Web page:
DILIMAN, Quezon City—The Agricultural Training Institute (ATI) re-defines its approach in training agriculture extension workers (AEWs) as it adopts the “new extensionist” concept of the Global Forum for Rural Advisory Services (GFRAS) in the design and development of its curriculum offerings.
The concept of the “new extensionist” asserts a new vision for extension and advisory services (EAS) within the agricultural innovation system (AIS) and its need for new capacities to respond effectively to the new challenges in agricultural development. To achieve this, GFRAS called for EAS capacity to be strengthened at the individual, organizational, and system levels and for the reform of curricula and learning materials “to better balance the training of extension professionals between technical and functional competencies.”
To heed this call, the ATI’s Career Development and Management Division (CDMD) has set forth activities to harmonize and standardize its training programs to further enhance the skills of AEWs in line with the identified “new extensionist” competencies.
“It is high time for the ATI to develop more training modules because the local government units (LGUs) expect us to train their extension workers who, in turn, will cascade [their knowledge to the farmers]. That is why we should have excellent standards here at the national level. That is our challenge,” Director Alfredo Aton said during the workshop on curriculum development spearheaded by the CDMD on November 24-26.
The activity is part of the ongoing efforts to develop a curriculum that would enable the Institute to systematically classify and offer training programs based on the food value chain, as well as GFRAS’ “new extensionist” concept. This is in support to the ATI’s role of strengthening the capacities of national government agencies, state universities and colleges, LGUs, and the private sector that make up the National Extension System.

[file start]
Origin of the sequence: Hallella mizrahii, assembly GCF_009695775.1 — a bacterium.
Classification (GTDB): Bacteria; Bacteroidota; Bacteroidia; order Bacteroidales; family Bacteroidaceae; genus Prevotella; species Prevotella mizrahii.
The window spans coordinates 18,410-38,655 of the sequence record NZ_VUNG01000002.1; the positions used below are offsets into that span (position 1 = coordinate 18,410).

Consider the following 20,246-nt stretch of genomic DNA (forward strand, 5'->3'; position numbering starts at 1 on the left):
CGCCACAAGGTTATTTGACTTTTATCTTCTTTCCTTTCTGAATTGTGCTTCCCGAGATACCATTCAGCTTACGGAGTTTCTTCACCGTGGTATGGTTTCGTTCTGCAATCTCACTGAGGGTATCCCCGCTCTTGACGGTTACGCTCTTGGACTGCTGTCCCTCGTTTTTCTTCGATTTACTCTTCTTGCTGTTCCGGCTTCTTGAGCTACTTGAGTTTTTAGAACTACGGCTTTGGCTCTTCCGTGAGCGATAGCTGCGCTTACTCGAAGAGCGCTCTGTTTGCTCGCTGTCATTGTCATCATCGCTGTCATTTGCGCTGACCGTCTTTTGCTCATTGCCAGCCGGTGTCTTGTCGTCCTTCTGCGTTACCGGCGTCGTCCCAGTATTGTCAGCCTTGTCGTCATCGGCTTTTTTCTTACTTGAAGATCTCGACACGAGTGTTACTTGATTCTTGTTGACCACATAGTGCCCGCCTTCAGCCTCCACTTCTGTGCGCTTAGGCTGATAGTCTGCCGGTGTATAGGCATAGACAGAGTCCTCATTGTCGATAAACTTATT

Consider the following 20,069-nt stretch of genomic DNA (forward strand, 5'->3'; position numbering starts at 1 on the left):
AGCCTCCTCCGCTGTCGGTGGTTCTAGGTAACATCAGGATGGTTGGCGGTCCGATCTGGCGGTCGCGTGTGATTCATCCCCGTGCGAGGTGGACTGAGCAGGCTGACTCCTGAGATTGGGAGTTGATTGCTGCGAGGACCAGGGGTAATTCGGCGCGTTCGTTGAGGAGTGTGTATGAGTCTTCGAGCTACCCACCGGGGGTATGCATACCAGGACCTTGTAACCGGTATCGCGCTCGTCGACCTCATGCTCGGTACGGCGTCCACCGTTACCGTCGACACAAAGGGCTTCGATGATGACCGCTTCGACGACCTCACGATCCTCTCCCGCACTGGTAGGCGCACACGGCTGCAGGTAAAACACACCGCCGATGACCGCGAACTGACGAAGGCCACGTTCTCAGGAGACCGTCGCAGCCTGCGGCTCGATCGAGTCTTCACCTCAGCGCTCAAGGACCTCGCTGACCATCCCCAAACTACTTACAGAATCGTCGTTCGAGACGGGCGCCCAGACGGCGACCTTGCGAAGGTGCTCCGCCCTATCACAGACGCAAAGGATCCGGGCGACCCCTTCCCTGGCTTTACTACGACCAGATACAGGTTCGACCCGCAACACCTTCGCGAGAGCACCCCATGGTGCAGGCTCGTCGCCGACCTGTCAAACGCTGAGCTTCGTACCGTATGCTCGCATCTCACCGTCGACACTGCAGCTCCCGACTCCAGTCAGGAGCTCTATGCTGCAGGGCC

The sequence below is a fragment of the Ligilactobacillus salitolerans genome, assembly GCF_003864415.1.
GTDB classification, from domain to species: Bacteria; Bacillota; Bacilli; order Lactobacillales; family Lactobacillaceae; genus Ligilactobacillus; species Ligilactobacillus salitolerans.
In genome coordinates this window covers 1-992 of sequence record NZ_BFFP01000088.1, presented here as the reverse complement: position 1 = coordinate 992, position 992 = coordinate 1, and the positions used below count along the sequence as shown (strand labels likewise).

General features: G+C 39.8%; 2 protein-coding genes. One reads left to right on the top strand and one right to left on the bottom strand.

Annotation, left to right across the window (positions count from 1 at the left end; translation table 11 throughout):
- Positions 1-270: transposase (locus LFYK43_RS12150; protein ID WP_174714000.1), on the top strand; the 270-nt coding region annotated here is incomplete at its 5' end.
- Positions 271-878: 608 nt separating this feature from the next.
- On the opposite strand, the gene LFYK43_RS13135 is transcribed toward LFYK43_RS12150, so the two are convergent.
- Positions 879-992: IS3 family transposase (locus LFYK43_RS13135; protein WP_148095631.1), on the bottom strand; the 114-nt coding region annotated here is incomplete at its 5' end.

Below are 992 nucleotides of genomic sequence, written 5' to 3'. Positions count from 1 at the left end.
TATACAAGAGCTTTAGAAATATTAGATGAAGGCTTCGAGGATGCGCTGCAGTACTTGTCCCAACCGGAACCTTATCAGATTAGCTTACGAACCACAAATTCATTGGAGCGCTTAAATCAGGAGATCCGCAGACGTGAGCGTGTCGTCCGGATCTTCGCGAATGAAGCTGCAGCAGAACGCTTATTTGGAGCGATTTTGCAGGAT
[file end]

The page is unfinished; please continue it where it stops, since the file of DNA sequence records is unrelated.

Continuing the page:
The “new extensionist” competencies that have been identified include abilities in defining the AIS framework and their role within the system; selecting appropriate approaches and tools for a given context; managing extension programs; applying values and good principles in the profession; and practicing and implementing adult learning programs.
Other skills that an “new extensionist” should have are on basic knowledge management, facilitation for development, community mobilization, farmer organizational development, value chain extension, agricultural entrepreneurship, gender-sensitive approaches, and risk mitigation and adaptation.
Meanwhile, CDMD chief Editha Vinuya shared other efforts initiated by the Institute to further enhance the enabling environment for AEWs. These include a series of career development workshops, profiling activities, and competency assessment activities.
“We have done all these because we wanted to have the right information as inputs to the development of appropriate and relevant training curriculum,” she said.
With around 11,280 AEWs in the LGUs alone, Vinuya stressed the importance of re-assessing training and development programs towards professionalizing extension work in the Philippines. She also spoke of the urgent need to harmonize and standardize capability-building activities offered to extension workers, many of which are “duplicating one another.”
Prof. Elenita Que, from the University of the Philippines-Diliman, served as the resource person during the three-day activity. She discussed the definition, types, and components of a curriculum, and guided the participants in a curriculum mapping activity to identify gaps in the current ATI training programs for AEWs.
Assistant Director Rosana Mula also graced the presentation of outputs and urged the participants to come up with strategies on how to meet the competency needs of AEWs while also responding to the demand of other clientele.
Around 20 staff from the ATI Central Office divisions were present in the workshop held in this city.